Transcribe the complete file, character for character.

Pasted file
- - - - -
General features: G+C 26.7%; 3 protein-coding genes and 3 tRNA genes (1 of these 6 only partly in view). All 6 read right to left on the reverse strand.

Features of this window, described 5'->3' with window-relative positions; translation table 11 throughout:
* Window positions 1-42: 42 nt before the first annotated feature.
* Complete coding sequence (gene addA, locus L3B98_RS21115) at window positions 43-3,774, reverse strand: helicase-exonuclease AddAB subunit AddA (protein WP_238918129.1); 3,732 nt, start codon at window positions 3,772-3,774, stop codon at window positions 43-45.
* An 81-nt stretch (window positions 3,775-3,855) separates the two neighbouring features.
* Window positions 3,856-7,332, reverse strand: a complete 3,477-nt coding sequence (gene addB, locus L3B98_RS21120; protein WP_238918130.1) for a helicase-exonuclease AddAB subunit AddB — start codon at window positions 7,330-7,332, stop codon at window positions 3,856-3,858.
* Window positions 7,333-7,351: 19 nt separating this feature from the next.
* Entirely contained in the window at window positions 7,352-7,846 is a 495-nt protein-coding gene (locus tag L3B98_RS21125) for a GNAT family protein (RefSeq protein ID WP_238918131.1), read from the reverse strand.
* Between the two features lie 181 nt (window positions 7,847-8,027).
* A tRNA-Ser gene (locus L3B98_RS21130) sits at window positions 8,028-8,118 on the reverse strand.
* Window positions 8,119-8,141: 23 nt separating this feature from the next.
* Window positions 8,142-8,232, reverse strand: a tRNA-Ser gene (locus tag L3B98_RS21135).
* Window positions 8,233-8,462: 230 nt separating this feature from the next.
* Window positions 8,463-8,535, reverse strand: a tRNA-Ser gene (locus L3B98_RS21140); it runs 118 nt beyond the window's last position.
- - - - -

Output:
General features: G+C 26.7%; 3 protein-coding genes and 3 tRNA genes (1 of these 6 only partly in view). All 6 read right to left on the reverse strand.

Features of this window, described 5'->3' with window-relative positions; translation table 11 throughout:
* Window positions 1-42: 42 nt before the first annotated feature.
* Complete coding sequence (gene addA, locus L3B98_RS21115) at window positions 43-3,774, reverse strand: helicase-exonuclease AddAB subunit AddA (protein WP_238918129.1); 3,732 nt, start codon at window positions 3,772-3,774, stop codon at window positions 43-45.
* An 81-nt stretch (window positions 3,775-3,855) separates the two neighbouring features.
* Window positions 3,856-7,332, reverse strand: a complete 3,477-nt coding sequence (gene addB, locus L3B98_RS21120; protein WP_238918130.1) for a helicase-exonuclease AddAB subunit AddB — start codon at window positions 7,330-7,332, stop codon at window positions 3,856-3,858.
* Window positions 7,333-7,351: 19 nt separating this feature from the next.
* Entirely contained in the window at window positions 7,352-7,846 is a 495-nt protein-coding gene (locus tag L3B98_RS21125) for a GNAT family protein (RefSeq protein ID WP_238918131.1), read from the reverse strand.
* Between the two features lie 181 nt (window positions 7,847-8,027).
* A tRNA-Ser gene (locus L3B98_RS21130) sits at window positions 8,028-8,118 on the reverse strand.
* Window positions 8,119-8,141: 23 nt separating this feature from the next.
* Window positions 8,142-8,232, reverse strand: a tRNA-Ser gene (locus tag L3B98_RS21135).
* Window positions 8,233-8,462: 230 nt separating this feature from the next.
* Window positions 8,463-8,535, reverse strand: a tRNA-Ser gene (locus L3B98_RS21140); it runs 118 nt beyond the window's last position.